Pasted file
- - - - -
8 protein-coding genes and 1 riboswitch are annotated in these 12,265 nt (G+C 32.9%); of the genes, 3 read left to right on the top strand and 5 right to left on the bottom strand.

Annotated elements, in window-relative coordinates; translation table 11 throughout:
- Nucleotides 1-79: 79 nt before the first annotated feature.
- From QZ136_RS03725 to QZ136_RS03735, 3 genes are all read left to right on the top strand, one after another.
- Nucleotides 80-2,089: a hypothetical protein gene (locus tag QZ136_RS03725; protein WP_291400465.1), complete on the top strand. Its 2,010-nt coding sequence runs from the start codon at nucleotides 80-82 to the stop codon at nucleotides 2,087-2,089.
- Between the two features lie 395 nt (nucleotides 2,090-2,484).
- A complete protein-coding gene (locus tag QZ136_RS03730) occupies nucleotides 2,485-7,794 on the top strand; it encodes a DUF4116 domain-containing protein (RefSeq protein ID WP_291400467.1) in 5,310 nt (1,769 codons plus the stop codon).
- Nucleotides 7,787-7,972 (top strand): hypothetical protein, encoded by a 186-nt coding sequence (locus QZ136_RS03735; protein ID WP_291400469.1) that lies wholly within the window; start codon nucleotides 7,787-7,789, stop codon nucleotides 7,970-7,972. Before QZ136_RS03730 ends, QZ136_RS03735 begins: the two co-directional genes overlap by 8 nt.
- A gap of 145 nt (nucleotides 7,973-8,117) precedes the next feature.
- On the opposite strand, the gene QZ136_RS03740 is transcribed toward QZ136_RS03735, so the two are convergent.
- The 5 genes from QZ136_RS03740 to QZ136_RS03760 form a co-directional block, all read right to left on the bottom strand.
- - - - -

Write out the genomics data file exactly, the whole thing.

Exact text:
8 protein-coding genes and 1 riboswitch are annotated in these 12,265 nt (G+C 32.9%); of the genes, 3 read left to right on the top strand and 5 right to left on the bottom strand.

Annotated elements, in window-relative coordinates; translation table 11 throughout:
- Nucleotides 1-79: 79 nt before the first annotated feature.
- From QZ136_RS03725 to QZ136_RS03735, 3 genes are all read left to right on the top strand, one after another.
- Nucleotides 80-2,089: a hypothetical protein gene (locus tag QZ136_RS03725; protein WP_291400465.1), complete on the top strand. Its 2,010-nt coding sequence runs from the start codon at nucleotides 80-82 to the stop codon at nucleotides 2,087-2,089.
- Between the two features lie 395 nt (nucleotides 2,090-2,484).
- A complete protein-coding gene (locus tag QZ136_RS03730) occupies nucleotides 2,485-7,794 on the top strand; it encodes a DUF4116 domain-containing protein (RefSeq protein ID WP_291400467.1) in 5,310 nt (1,769 codons plus the stop codon).
- Nucleotides 7,787-7,972 (top strand): hypothetical protein, encoded by a 186-nt coding sequence (locus QZ136_RS03735; protein ID WP_291400469.1) that lies wholly within the window; start codon nucleotides 7,787-7,789, stop codon nucleotides 7,970-7,972. Before QZ136_RS03730 ends, QZ136_RS03735 begins: the two co-directional genes overlap by 8 nt.
- A gap of 145 nt (nucleotides 7,973-8,117) precedes the next feature.
- On the opposite strand, the gene QZ136_RS03740 is transcribed toward QZ136_RS03735, so the two are convergent.
- The 5 genes from QZ136_RS03740 to QZ136_RS03760 form a co-directional block, all read right to left on the bottom strand.